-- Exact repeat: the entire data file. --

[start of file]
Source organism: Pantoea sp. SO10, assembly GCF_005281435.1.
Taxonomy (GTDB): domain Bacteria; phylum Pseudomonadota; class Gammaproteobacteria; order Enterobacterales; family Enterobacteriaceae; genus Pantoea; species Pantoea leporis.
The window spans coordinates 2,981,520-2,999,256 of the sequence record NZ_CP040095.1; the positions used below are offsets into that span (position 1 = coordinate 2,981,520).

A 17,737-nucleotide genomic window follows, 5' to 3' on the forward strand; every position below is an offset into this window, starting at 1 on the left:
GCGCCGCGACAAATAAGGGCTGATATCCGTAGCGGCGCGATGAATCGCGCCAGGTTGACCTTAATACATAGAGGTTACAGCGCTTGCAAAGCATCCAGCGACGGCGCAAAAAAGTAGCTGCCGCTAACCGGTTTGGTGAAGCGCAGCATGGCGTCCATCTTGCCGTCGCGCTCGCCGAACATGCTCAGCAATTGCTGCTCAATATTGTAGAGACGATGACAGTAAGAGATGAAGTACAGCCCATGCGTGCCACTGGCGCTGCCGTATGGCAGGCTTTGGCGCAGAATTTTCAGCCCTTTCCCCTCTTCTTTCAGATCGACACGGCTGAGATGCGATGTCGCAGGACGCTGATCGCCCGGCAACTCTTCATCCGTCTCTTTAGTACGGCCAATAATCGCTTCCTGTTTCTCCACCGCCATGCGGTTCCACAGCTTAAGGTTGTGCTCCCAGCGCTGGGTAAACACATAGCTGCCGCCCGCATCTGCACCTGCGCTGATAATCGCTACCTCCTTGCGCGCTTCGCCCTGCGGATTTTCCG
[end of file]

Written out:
Source organism: Pantoea sp. SO10, assembly GCF_005281435.1.
Taxonomy (GTDB): domain Bacteria; phylum Pseudomonadota; class Gammaproteobacteria; order Enterobacterales; family Enterobacteriaceae; genus Pantoea; species Pantoea leporis.
The window spans coordinates 2,981,520-2,999,256 of the sequence record NZ_CP040095.1; the positions used below are offsets into that span (position 1 = coordinate 2,981,520).

A 17,737-nucleotide genomic window follows, 5' to 3' on the forward strand; every position below is an offset into this window, starting at 1 on the left:
GCGCCGCGACAAATAAGGGCTGATATCCGTAGCGGCGCGATGAATCGCGCCAGGTTGACCTTAATACATAGAGGTTACAGCGCTTGCAAAGCATCCAGCGACGGCGCAAAAAAGTAGCTGCCGCTAACCGGTTTGGTGAAGCGCAGCATGGCGTCCATCTTGCCGTCGCGCTCGCCGAACATGCTCAGCAATTGCTGCTCAATATTGTAGAGACGATGACAGTAAGAGATGAAGTACAGCCCATGCGTGCCACTGGCGCTGCCGTATGGCAGGCTTTGGCGCAGAATTTTCAGCCCTTTCCCCTCTTCTTTCAGATCGACACGGCTGAGATGCGATGTCGCAGGACGCTGATCGCCCGGCAACTCTTCATCCGTCTCTTTAGTACGGCCAATAATCGCTTCCTGTTTCTCCACCGCCATGCGGTTCCACAGCTTAAGGTTGTGCTCCCAGCGCTGGGTAAACACATAGCTGCCGCCCGCATCTGCACCTGCGCTGATAATCGCTACCTCCTTGCGCGCTTCGCCCTGCGGATTTTCCG